Besides gaining experience from the bigger mountains, it's also a good idea to do some rock climbing, to gain experience with handling rope, knots, anchors, secure climbing etc.

Going to an indoor climbing center or heading out with some local rock climbing club if you have that nearby would be a great way to gain experience with those skills.

For gear, here's one interesting site I've found useful, Weigh my Rack: http://blog.weighmyrack.com/how-to-pick-the-best-carabiner-shape-for-rock-climbing/

u/ahugenerd · 2 pointsr/climbing

I strongly suggest to pretty much anyone interested in climbing outdoors to read up on climbing rescue and self-rescue. Once you have a solid grasp on the techniques, test them out in a gym setting. Knowing how to properly lock off a belay device, take the tension off of it using a friction hitch above it, then escaping the belay to ascend the rope can literally save a life. I've heard that if a climber is unconscious and upside down, in general he has about 15 minutes to live. This means that a good grasp of these techniques is critical to ensuring the survival of the climber is such situations.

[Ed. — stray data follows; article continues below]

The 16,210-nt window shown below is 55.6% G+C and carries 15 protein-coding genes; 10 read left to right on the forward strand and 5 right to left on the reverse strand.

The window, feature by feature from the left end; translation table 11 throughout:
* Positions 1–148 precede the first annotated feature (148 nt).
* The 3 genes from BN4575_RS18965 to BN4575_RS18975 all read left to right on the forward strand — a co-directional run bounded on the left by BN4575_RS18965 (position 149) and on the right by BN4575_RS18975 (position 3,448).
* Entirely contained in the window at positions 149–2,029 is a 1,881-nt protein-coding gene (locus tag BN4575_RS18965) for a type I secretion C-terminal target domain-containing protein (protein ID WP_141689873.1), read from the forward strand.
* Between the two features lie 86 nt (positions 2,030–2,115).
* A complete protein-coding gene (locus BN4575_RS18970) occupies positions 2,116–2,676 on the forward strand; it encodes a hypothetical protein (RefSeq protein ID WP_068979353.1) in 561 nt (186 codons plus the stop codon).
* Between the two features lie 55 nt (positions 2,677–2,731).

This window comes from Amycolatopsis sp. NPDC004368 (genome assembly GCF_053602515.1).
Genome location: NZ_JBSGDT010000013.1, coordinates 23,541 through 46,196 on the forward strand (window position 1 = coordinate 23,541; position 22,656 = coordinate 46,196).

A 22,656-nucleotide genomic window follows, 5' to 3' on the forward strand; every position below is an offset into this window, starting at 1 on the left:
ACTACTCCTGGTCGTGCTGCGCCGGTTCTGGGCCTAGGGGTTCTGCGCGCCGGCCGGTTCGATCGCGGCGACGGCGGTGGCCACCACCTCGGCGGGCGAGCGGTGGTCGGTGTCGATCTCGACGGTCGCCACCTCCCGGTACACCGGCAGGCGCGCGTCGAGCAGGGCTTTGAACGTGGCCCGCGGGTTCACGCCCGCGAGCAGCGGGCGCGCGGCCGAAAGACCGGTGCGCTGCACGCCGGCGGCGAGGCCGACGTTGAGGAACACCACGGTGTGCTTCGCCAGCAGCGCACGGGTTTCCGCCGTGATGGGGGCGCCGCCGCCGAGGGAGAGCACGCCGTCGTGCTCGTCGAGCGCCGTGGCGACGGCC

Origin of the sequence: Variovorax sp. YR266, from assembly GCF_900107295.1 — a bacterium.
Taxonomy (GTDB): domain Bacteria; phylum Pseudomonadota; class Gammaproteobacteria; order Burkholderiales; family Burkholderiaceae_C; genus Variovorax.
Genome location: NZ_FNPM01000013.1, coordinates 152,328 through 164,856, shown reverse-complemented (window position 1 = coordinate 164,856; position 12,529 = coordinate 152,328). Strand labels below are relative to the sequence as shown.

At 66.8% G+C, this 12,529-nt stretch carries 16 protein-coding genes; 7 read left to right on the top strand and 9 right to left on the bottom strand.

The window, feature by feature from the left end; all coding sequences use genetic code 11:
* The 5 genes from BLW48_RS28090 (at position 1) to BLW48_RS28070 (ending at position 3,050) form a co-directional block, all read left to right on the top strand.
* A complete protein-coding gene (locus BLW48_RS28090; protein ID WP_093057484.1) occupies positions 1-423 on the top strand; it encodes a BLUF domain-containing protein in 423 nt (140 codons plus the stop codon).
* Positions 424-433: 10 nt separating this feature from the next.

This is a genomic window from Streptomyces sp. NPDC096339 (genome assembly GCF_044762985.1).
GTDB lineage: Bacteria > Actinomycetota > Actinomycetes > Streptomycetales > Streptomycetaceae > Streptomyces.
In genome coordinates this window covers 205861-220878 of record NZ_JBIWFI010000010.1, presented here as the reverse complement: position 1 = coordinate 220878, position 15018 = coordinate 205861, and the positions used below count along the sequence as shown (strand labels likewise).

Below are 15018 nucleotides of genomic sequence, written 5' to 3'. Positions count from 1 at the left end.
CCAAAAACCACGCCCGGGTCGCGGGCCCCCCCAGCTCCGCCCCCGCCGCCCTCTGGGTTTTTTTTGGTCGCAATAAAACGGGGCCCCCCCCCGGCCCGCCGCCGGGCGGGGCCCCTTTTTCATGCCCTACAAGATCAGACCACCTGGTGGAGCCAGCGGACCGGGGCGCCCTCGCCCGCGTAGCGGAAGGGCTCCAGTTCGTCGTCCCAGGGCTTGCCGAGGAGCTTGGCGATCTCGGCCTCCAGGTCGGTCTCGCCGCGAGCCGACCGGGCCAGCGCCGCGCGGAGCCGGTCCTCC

Suggested reading:

u/climberslacker · 2 pointsr/climbing

This man (or woman) speaks truth. Read it cover to cover. Pretty much all of us (who climb outside regularly) have.

Also, this is the newest edition.

u/thetruffleking · 2 pointsr/WildernessBackpacking

Definitely pick up a copy of Freedom of the Hills.

While this isn't a book I recommend you carry around on a backpacking trip, it is an amazing reference for anyone that backpacks, climbs, or mountaineers.


u/BassCausality · 2 pointsr/hiking

The first thing you should buy is 'Mountaineering: The Freedom of the Hills'. It is an excellent resource that will guide you through every step of the way.

u/NealMustard · 2 pointsr/climbing

First things first, go out and buy a copy of Mountaineering: Freedom of the Hills.

That book will be a fantastic primer on all things mountaineering and alpinism, it's widely considered the bible of mountaineering and has been updated several times by top alpinists and guides. It should get you comfortable with climbing some less technical peaks near you. To find some peaks to climb and route information look at Summitpost.
And lastly for training for mountaineering buy a copy of Training for the new Alpinism. The book was written by Steve House, world renowned alpinist, and Scott Johnston, his training coach. The book only covers how to train your body to prepare for climbing and covers everything from diet, to mental training, to sports science.

Lastly, see if you can join your local mountaineering club and find a mentor.

Be safe. Have fun. Don't die.

u/ZeroFC · 1 pointr/Mountaineering

The question of how warm is a bit of a variable depending on the individual and circumstances - weight, temperatures, fitness, duration and intensity of activity etc.

I'm guessing you mean the base layer items from Target or Costco? As long as you feel it suits you for the conditions, go for it. Although it should be noted that its always nice to have the option of taking off layers in the event its too warm rather then be stuck without additional layers if you're too cold.